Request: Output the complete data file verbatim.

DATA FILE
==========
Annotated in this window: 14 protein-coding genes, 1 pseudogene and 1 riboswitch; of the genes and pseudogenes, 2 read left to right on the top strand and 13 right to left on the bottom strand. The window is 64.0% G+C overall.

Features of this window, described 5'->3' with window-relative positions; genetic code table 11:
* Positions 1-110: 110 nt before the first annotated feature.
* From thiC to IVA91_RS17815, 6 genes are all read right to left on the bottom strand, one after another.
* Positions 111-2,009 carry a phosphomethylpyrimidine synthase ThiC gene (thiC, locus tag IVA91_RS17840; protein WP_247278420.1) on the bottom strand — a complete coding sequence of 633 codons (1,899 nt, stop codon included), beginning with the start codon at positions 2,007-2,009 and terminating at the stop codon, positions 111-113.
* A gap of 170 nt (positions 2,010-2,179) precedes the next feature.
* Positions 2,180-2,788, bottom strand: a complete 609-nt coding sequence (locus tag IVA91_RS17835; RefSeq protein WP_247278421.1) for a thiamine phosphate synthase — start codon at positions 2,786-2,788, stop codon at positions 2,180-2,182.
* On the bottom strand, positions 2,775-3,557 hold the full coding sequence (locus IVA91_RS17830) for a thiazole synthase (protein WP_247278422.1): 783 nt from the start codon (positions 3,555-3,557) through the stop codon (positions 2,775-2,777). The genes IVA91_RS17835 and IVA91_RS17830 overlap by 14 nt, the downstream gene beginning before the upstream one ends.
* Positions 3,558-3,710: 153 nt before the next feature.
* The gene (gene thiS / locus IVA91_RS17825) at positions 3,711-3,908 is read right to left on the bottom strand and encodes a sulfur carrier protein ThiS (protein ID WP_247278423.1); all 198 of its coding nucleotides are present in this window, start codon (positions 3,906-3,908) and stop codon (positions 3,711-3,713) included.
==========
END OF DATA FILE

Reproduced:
Annotated in this window: 14 protein-coding genes, 1 pseudogene and 1 riboswitch; of the genes and pseudogenes, 2 read left to right on the top strand and 13 right to left on the bottom strand. The window is 64.0% G+C overall.

Features of this window, described 5'->3' with window-relative positions; genetic code table 11:
* Positions 1-110: 110 nt before the first annotated feature.
* From thiC to IVA91_RS17815, 6 genes are all read right to left on the bottom strand, one after another.
* Positions 111-2,009 carry a phosphomethylpyrimidine synthase ThiC gene (thiC, locus tag IVA91_RS17840; protein WP_247278420.1) on the bottom strand — a complete coding sequence of 633 codons (1,899 nt, stop codon included), beginning with the start codon at positions 2,007-2,009 and terminating at the stop codon, positions 111-113.
* A gap of 170 nt (positions 2,010-2,179) precedes the next feature.
* Positions 2,180-2,788, bottom strand: a complete 609-nt coding sequence (locus tag IVA91_RS17835; RefSeq protein WP_247278421.1) for a thiamine phosphate synthase — start codon at positions 2,786-2,788, stop codon at positions 2,180-2,182.
* On the bottom strand, positions 2,775-3,557 hold the full coding sequence (locus IVA91_RS17830) for a thiazole synthase (protein WP_247278422.1): 783 nt from the start codon (positions 3,555-3,557) through the stop codon (positions 2,775-2,777). The genes IVA91_RS17835 and IVA91_RS17830 overlap by 14 nt, the downstream gene beginning before the upstream one ends.
* Positions 3,558-3,710: 153 nt before the next feature.
* The gene (gene thiS / locus IVA91_RS17825) at positions 3,711-3,908 is read right to left on the bottom strand and encodes a sulfur carrier protein ThiS (protein ID WP_247278423.1); all 198 of its coding nucleotides are present in this window, start codon (positions 3,906-3,908) and stop codon (positions 3,711-3,713) included.